The Elder Scrolls V: Skyrim Review
The Elder Scrolls. The series that let players get completely lost in a fantasy world of elves, magical spells, mythical creatures, swords and shields, epic storylines, and large masses of explorable land continues with Skyrim. Did the extreme amounts of hype and speculation live up to what the game offers?
Taking place about 200 years after the events of Oblivion, players are now thrust into the lands of Skyrim. On the verge of meeting their doom, players soon find out that Dragons are no longer just beasts of myth, and the player isn't just another ordinary citizen of Skyrim. You play as the last of the Dragonborn, a chosen individual who understands and comprehends the language of Dragons and is able to adopt it as his own to use it against the onslaught of Dragons plaguing the lands of Skyrim.
If you've read any of our Previews, you already know of the vast improvements that Bethesda has made to ensure Skyrim is nothing short of a breathtaking experience. Everything from combat, leveling, and the graphics went through some drastic changes, and trust me when I say it's all for the better.
The classic races that Elder Scrolls fans are familiar with are back and looking even better than ever. Oblivion wowed us back in 2006 with some really impressive visuals. Seeing the forests come to life before our very eyes was truly a sight to behold. Even though the faces, by today's standards, are fairly horrendous looking, at the time we were all mesmerized that an open-world fantasy game could look that good! Bethesda really outdid themselves this time.
One glance from a high mountaintop overlooking Skyrim, and you'll be speechless at not only the vastness of the explorable land, but the beauty that it encapsulates. Skyrim isn't as lush and green as Oblivion was before it. It feels more dark and gritty, with snow covered mountaintops, deteriorating shanty towns, outposts built up from wood, and cities literally constructed out of stone bricks. Every location has its own distinct look, to the point that they become easily recognizable by looks alone.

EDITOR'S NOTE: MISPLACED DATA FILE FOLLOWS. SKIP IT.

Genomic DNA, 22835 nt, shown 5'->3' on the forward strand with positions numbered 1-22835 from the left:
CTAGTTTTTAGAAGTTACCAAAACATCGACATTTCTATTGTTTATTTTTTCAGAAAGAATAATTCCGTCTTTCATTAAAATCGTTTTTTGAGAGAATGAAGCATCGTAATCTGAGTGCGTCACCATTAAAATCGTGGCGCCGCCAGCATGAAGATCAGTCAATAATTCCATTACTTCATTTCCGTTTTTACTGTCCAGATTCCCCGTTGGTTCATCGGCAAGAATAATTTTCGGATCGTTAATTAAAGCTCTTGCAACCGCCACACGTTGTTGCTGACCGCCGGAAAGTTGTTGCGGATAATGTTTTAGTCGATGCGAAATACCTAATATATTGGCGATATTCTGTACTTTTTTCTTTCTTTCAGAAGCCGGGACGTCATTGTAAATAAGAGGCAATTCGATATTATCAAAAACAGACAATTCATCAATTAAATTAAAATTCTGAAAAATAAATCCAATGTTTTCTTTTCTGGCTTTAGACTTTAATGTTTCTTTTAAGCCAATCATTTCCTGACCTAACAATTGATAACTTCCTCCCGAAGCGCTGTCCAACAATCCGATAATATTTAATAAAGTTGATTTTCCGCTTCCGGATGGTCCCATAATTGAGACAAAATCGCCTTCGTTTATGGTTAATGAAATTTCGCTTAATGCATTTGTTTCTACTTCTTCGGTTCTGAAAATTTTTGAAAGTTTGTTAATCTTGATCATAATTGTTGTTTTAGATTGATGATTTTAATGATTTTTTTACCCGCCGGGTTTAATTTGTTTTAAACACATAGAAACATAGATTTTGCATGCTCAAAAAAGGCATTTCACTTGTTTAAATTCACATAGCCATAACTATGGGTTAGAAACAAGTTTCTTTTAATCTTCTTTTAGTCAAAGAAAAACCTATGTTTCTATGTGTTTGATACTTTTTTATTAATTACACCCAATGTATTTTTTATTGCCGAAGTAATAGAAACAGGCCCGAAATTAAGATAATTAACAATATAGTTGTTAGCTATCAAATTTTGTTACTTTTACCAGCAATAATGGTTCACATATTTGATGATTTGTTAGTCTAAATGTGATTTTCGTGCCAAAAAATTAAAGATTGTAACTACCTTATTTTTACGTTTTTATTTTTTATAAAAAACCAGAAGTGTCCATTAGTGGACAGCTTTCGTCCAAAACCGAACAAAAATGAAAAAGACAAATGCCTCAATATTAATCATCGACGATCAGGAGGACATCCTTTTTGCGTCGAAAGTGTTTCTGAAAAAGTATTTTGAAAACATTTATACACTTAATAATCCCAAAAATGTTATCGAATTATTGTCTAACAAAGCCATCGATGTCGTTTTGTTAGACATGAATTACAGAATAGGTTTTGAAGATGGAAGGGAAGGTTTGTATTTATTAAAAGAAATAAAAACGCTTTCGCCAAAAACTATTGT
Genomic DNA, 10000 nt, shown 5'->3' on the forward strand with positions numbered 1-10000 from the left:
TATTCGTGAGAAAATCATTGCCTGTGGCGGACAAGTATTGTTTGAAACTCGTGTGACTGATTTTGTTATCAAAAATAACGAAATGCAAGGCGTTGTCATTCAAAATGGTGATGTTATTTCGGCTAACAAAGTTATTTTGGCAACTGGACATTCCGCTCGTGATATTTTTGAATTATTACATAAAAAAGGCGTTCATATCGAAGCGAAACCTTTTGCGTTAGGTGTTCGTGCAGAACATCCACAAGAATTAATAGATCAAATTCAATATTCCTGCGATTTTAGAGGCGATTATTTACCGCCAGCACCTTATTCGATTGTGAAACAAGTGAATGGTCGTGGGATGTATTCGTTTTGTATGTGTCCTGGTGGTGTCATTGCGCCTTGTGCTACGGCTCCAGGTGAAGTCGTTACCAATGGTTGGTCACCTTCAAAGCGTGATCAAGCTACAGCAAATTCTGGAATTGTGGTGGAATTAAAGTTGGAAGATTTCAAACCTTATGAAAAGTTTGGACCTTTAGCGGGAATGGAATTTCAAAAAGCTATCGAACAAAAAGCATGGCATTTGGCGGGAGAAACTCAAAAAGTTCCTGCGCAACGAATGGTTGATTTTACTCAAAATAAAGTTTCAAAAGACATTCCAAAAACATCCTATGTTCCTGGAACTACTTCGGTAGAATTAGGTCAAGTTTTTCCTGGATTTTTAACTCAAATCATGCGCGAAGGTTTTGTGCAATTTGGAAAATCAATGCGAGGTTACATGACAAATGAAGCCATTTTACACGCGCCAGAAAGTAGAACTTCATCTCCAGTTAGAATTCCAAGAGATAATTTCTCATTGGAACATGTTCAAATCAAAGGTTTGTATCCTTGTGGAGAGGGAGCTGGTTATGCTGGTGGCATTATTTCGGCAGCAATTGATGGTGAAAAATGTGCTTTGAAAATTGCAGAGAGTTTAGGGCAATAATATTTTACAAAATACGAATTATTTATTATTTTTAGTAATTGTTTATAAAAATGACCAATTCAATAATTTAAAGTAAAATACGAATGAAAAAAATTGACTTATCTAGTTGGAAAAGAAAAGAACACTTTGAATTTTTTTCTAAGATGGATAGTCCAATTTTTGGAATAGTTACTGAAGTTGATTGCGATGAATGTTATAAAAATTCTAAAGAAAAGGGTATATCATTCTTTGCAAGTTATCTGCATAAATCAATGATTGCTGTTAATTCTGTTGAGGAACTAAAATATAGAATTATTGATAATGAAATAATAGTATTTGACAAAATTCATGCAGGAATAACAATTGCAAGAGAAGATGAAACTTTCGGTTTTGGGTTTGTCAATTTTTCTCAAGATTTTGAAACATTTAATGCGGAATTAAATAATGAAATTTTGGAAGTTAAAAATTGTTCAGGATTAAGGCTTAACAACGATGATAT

Locations themselves are going to be every player's major time suck. Not because you'll necessarily be looking for these locations, (though chances are some definitely will) it's the fact that in between questing to a new area that you haven't yet discovered, various dungeons, caves, outposts, towers, statues, and villages will pop up on your compass HUD, and like a magnet, you'll feel drawn to discover them, if only to just unlock their location on your map to come back to later. It won't be long until you realize that you're not only way out a completely different direction that you're supposed to be, you've uncovered 20 different locations in the process, many that enticed you to explore even further. You then look at the time and notice that something that was supposed to take you only ten minutes in travel time, has now turned into four hours.
Skyrim is a living, breathing world with citizens who actually live out their lives on a day to day basis. This was already introduced in Oblivion, but looking at the system now, you can notice that it had its flaws. Though not perfect, every person's actions are far more believable in Skyrim. Workers attend their daily routines chopping wood, tending their shops, hunting wild animals, etc. People converse in the streets, react to your presence, and to what you're currently wearing, including your race. Just something as simple as playing through the game as an Argonian instead of a Nord, for example, will yield you varying results with citizen reaction, as there are some who are more prejudice to certain races. This alone encourages multiple playthroughs with various races just because of the different interactions.
The biggest change to character development might just be what makes Skyrim the most accessible in the Elder Scrolls series to date. Gone are the major and minor skills that produced character growth which relied on use of that particular skill. Now, everything is a major skill. From Heavy Armor, Two Handed Weapons, Destruction Magic, Sneaking, Speechcraft, and more, raising skills in any of these will now grant you a point towards leveling up. To those not familiar with the process, XP points are not part of the equation here. Instead, each skill can be leveled up to 100 points and each 1 point you gain in a skill, that one point goes toward your level. Getting ten points will net you a level that lets you upgrade either Health, Magicka (Mana) or Stamina, and then assign a perk point in one of the many branching skill trees.